@john-norris I was just reading something about how the F-5's area-ruled design inspired Raymond Loewy to incorporate coke bottle styling into the Studebaker Avanti, which was then also adopted by a decent number of other early '60s car designs.
Flogger pilots were confident that they could defeat USAF F-4 Phantoms, but the new F-16 Falcons were judged to be a fair match, and the F-15 Eagles were feared.
Funnily enough the -23s that aren't the export specials might have come out ahead of the Viper, since early Vipers didn't have BVR capabilities, strike fighter first and all that.
The Flogger's advanced design and ongoing QC issues
The cockpit design isn't very good, although it is from the age before ergonomics were seriously considered in aircraft cockpit design. Early variants also handled horribly at high angles of attack. Some Constant Peg accounts go as far as to say that it tried to kill them every flight... and one actually killed General Robert Bond, although stupidity on his part also did a lot of work (pretty surprised you didn't manage to wedge that in).
@skyfire77 In addition to the exports you mentioned, South Africa worked with IAI to integrate many of the Kfir's improvements into their Mirage III fleet, creating the fairly similar Atlas Cheetah:
South Africa no longer operates the type, but Ecuador has bought some of the retired planes, and Draken operates them as agressors.
Great post! I love how wide ranging you are in these.
Thank you! I do try to cover as many bases as possible, so my definition of "aviation" may be a bit broad at times. I also try hard to represent more women who were aviation pioneers, since they still get short shrift these days.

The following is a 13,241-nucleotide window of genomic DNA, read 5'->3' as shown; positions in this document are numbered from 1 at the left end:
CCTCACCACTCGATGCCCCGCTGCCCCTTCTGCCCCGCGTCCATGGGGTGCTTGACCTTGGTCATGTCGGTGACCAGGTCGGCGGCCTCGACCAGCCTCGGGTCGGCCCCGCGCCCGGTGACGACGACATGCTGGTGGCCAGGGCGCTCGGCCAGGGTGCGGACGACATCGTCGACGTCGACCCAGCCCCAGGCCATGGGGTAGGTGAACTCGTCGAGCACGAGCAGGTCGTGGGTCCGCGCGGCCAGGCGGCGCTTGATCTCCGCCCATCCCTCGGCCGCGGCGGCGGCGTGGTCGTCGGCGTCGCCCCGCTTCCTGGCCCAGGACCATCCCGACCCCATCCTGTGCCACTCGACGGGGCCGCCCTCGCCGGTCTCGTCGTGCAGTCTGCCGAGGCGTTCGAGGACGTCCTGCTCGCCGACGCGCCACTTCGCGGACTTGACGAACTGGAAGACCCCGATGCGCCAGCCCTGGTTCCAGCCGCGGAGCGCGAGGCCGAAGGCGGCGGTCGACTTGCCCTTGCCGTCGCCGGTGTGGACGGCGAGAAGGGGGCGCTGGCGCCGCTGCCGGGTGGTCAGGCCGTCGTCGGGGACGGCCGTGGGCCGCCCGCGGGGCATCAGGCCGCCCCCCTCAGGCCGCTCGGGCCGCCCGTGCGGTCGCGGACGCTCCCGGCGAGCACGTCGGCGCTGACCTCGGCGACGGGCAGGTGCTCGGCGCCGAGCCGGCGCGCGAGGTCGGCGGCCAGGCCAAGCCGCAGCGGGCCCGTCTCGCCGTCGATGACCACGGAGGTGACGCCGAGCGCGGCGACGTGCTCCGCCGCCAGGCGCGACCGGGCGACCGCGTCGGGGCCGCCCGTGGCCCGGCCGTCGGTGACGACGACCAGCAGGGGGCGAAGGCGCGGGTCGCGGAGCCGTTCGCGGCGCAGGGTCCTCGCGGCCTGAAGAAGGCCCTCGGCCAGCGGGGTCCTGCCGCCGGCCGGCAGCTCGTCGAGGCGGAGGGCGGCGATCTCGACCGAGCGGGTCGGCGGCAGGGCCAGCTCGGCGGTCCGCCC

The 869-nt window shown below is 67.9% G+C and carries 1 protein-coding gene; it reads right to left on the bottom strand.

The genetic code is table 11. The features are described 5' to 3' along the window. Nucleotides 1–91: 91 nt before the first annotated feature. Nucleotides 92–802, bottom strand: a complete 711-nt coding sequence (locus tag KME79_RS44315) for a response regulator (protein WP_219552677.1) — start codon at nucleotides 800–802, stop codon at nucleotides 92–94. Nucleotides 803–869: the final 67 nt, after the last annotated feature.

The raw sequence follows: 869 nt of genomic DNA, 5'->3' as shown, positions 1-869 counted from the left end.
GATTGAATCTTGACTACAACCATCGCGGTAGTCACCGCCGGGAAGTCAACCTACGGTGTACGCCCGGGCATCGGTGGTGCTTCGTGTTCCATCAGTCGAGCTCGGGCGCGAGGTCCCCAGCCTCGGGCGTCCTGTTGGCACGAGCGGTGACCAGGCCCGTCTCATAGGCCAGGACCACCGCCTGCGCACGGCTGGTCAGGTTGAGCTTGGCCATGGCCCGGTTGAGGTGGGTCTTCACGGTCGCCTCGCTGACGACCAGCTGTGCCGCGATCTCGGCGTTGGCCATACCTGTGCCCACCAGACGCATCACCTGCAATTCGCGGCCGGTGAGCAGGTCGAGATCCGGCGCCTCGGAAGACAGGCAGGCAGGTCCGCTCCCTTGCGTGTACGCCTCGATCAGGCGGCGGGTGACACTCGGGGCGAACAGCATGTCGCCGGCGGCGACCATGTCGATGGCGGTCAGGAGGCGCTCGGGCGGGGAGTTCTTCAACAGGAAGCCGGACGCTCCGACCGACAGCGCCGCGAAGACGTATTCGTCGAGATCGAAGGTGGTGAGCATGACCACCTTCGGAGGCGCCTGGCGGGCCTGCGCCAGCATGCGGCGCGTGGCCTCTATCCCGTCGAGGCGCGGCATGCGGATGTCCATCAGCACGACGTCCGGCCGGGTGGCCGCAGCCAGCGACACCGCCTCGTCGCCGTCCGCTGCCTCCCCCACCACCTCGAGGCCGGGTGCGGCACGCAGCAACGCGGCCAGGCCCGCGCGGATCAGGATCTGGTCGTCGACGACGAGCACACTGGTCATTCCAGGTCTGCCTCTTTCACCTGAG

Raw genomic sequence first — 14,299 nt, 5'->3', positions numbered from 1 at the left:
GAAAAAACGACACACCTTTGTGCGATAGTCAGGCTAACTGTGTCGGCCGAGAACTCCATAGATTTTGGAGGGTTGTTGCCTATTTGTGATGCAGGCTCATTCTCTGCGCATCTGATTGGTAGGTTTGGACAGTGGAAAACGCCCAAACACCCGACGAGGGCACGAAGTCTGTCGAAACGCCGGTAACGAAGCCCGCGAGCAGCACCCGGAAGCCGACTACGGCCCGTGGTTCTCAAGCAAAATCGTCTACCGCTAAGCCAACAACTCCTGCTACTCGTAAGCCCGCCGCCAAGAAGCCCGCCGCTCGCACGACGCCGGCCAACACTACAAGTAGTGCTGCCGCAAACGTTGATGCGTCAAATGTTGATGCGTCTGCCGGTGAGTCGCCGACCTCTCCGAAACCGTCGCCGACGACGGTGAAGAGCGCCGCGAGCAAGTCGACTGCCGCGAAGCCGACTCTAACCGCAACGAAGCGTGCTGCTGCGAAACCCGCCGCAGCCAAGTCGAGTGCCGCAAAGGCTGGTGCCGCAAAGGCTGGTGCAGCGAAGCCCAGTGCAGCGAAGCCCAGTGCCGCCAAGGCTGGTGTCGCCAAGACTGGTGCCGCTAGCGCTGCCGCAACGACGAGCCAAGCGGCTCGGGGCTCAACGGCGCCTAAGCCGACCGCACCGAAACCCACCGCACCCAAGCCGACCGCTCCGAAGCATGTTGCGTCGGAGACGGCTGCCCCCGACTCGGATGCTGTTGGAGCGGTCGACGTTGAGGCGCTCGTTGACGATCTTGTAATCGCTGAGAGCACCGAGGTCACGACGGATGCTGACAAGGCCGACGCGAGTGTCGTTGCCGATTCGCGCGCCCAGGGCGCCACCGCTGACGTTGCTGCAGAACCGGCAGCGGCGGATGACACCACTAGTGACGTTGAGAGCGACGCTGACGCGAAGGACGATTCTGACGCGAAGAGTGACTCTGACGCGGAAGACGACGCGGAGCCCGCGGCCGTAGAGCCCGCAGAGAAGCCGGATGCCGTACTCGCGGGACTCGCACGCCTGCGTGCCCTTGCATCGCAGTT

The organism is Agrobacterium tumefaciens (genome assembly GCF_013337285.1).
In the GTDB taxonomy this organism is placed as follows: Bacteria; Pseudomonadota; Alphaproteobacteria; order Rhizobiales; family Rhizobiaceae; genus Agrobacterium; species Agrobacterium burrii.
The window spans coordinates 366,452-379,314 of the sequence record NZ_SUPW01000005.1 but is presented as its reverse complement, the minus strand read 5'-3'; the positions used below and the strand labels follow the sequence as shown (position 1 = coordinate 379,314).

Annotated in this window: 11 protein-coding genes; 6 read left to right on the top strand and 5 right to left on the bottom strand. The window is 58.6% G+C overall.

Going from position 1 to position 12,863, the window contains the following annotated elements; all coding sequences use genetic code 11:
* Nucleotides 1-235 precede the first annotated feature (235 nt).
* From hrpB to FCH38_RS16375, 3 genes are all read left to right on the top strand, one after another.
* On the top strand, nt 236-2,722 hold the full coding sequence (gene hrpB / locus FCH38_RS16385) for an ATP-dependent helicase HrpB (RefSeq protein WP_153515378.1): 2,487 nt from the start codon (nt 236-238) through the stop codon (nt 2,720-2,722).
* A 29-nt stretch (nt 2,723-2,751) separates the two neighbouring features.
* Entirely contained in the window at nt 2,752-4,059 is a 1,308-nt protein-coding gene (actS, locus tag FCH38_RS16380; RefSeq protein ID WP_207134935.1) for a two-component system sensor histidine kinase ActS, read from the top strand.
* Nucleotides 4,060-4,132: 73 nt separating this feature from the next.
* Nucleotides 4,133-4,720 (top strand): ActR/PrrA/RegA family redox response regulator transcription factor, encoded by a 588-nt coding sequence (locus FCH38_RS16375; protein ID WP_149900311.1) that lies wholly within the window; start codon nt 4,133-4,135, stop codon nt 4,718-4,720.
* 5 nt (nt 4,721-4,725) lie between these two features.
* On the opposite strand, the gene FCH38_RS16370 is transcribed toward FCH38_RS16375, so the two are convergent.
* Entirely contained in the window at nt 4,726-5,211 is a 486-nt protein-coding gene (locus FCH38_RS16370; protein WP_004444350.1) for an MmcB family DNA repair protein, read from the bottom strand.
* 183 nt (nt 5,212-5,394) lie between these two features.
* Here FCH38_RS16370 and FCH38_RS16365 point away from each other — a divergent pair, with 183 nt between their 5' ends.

As for the Lego Winnie Mae, I recently built the Amelia Earhart tribute set. As soon as I finished it, I wondered if I could order all the pieces in white and make a Winnie Mae with the same instructions. Then it would just be a matter of sourcing the stickers somewhere. Oh, and trying to find a one-eyed Wily Post minifigure....
June 21, 1961 – The first flight of the Aviation Traders Carvair, an aircraft developed from the Douglas DC-4 by entrepreneur Freddie Laker to allow travelers to take their cars with them on holiday. The DC-4 was modified by placing the flight deck in a raised section above the main fuselage to provide room for five cars and 22 passengers, or three cars and 50 passengers. The flexible design of the Carvair meant that the configuration could be changed on the ground between flights in as little as 40 minutes. A total of 21 DC-4s were converted and flown by various airlines in Europe, and one remains in service, based in Denton, Texas, which set a world record in 2005 when it carried 80 skydivers aloft.